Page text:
We’ve been missionaries in Argentina for 18 months now.
We moved here thinking it would be long-term, otherwise we wouldn’t have brought all our stuff. We thought we’d be here for two years minimum, five or ten if God enabled and opened the door. About six months after we got here it became clear that we probably wouldn’t be retiring here. About a year in, I was beginning to wonder if we’d make it another year at all.
The cost of missions has been high for our family. We never counted on how much it would affect our health, our marriage, our kids, even our faith. Our time on the overseas mission field has rocked us to the core. As someone said to us recently, “Everything seems to happen to you guys.” Mostly we are just thankful we are still alive and our family and faith is still intact. Those are the truly important things. And as Tony’s uncle encouraged us recently as we were passing through Bahia Blanca, “God made the institution of the family first, then the church.”
Here’s a great piece on the reality of how missions can and does affect marriages. I could’ve written this. But I didn’t. I’m glad to know we’re not the only ones.
If you’ve been following our story over the past year and a half or two, you know all we’ve been doing. What I haven’t gone too much into depth about here or in our newsletters (if you signed up for those) is how it has affected us.
We have lost our health, sometimes I wonder if permanently, and we have both at different times experienced a crisis of faith and family that shook us both to the core. I don’t feel it necessary to get into the nitty-gritty here – and by God’s grace are doing well now – but know one thing: missions is hard.
We feel privileged to have been able to serve the Lord and the lost and the church here for a year and a half, but it seems clear that the Lord is now directing us to return to the States for the sake of our family. What does it profit to gain many souls but lose our marriage or our kids, our family – the most precious thing God has given us here on earth? Giving out so much has burned us out. This has been ten years of illness and evangelism and trial and adventure packed into a mere year and a half. We need to take time out and care for us now. Priorities must be: God, family, others – in that order. They must.
It’s been a really hard decision in some ways, but a really easy one in others. Hard in that this is not what we had planned. Easy in that Yes, let’s leave, I don’t want to die or lose a child or our marriage, thanks. We started on the same page, but somewhere along the line all our experiences here began to affect us all differently. Tony would like to stay here, but the rest of us are ready to go. I do not believe the Lord would lead us to continue down a road we are all not in agreement upon. He does not guide that way. A house divided can not stand.
We’ve talked and prayed, shared and received counsel and lots of prayer, and we’ve made the decision to move back. Our plan is to wrap things up, pack only the necessary things, and give everything else away as the LORD leads, hopefully by the end of March, 6-8 weeks away. We do hope to be able to sell the van since it would cover our entire move back, but aside from that, are happy if we could bless others with many of our earthly belongings. We know He can use even this time to reach others.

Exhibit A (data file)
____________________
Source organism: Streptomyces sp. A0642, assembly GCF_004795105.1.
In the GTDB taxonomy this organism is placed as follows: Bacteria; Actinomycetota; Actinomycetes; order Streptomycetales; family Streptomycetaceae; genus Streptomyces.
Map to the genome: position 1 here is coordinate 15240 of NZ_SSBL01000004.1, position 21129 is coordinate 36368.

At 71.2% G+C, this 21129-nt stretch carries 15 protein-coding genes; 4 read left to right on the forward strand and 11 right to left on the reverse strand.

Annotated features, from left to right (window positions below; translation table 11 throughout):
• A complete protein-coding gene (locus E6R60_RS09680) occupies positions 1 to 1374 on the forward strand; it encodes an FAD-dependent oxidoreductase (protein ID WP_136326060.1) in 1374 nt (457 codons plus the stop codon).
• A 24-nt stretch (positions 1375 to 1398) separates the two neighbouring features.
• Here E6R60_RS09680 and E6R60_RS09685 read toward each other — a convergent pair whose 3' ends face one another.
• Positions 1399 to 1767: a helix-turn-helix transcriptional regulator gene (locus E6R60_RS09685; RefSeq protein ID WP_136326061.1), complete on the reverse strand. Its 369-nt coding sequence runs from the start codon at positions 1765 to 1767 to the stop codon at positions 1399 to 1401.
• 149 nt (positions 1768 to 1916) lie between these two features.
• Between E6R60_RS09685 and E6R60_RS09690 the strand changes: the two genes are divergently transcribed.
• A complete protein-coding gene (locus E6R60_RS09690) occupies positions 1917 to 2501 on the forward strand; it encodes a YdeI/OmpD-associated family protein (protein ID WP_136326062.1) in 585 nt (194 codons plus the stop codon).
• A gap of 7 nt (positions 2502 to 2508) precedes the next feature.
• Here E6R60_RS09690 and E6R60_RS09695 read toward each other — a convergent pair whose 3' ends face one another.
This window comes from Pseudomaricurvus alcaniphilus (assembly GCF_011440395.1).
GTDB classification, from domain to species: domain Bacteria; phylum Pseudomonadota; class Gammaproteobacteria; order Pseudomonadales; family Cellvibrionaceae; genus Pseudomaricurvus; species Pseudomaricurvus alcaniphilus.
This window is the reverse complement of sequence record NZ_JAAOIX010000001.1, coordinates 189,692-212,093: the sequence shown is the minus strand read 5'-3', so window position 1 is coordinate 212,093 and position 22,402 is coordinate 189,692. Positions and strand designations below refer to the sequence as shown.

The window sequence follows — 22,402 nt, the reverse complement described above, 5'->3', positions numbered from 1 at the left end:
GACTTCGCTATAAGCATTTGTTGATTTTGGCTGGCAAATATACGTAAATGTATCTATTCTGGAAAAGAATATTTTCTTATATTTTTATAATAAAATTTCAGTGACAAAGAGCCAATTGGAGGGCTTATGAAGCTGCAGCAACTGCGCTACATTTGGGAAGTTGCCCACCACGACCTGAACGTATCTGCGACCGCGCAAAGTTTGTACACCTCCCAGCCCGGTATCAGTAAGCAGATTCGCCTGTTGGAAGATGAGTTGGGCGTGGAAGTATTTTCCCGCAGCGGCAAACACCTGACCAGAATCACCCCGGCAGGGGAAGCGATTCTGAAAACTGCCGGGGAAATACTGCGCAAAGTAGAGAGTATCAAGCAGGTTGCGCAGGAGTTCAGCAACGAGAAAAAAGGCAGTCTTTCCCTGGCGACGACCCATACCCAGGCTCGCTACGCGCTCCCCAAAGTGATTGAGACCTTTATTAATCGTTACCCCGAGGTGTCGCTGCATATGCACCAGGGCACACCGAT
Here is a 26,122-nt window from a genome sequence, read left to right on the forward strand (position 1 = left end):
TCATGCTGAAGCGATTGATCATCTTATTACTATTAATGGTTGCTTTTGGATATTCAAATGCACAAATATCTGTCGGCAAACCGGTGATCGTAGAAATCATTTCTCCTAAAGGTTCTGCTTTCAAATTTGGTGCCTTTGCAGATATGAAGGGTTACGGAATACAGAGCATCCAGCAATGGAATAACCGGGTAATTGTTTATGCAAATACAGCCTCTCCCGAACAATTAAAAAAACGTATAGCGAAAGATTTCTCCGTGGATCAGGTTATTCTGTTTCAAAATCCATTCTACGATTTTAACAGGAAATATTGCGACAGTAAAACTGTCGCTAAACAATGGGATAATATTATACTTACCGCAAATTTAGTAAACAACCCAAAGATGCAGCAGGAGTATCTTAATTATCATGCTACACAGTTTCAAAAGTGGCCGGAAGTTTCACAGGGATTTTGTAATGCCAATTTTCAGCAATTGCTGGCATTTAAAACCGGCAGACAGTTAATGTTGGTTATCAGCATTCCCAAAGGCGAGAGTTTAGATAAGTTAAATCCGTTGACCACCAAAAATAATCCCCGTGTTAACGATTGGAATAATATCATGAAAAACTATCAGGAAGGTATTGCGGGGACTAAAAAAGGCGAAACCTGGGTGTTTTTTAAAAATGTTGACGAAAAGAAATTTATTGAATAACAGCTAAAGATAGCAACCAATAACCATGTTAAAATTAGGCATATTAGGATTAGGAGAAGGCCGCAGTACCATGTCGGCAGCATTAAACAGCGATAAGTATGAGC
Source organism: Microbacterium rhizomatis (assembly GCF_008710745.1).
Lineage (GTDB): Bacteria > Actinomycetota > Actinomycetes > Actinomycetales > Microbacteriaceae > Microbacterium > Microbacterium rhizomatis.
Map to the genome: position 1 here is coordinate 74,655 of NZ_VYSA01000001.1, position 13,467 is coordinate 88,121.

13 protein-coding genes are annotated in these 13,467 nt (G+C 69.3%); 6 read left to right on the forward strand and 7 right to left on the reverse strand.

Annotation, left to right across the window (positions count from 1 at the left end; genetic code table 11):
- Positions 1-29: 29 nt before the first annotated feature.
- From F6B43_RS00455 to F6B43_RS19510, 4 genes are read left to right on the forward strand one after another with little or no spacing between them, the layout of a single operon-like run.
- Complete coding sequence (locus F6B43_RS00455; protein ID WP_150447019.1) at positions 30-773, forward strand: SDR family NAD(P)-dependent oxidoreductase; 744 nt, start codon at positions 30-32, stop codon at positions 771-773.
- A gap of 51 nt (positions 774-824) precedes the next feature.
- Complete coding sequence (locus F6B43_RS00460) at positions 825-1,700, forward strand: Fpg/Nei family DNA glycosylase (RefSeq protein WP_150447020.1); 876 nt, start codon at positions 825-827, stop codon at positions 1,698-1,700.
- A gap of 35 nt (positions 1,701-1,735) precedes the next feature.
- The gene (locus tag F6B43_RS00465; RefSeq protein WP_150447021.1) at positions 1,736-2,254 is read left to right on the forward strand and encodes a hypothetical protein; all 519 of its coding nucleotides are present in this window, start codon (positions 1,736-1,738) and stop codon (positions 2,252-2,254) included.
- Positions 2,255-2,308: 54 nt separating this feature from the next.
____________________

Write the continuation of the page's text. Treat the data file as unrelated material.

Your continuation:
We have learned so many things here. That God is faithful, He is Good, and He never fails. He always provides and has never left us alone. We don’t have to worry about the future, and we are trusting Him. He led us here, but He has every right to lead us somewhere else, and at any time. He reserves the right to redirect our paths. We don’t follow a call, but a Person. The need doesn’t necessarily equate the call. As I’ve said before, perhaps not here, but that I don’t necessarily feel the call to martyrdom. I believe I am of much more use to God and my husband and children (and others) alive rather than dead, at least for now. And I know that His plan is always the best, better than our own. Our idea was to stay for years, but His idea seems to be different. And that’s okay. We have grappled deeply with this, but we are now feeling peace about our decision.
We are very pleased that we were able to do almost everything we set out to do. It wasn’t a failure at all, we did it. We left it all, we came in faith, God blew our minds, people heard, some got saved, and many were blessed. And we didn’t do it alone, so many people helped and were a part of it. It is just as much their mission as ours. I know God will reward them as well. We are thankful to have been a small part of what God is doing here in Patagonia. The work is His, not ours. He will continue it, and He can bring others to water the seeds we, by God’s grace, scattered.
He is God of All, and no matter where we are, we still follow and obey Him.
There is so much more I could say, but for now that’s all. Thank you for following along with us and for being a part.
Grace and Peace.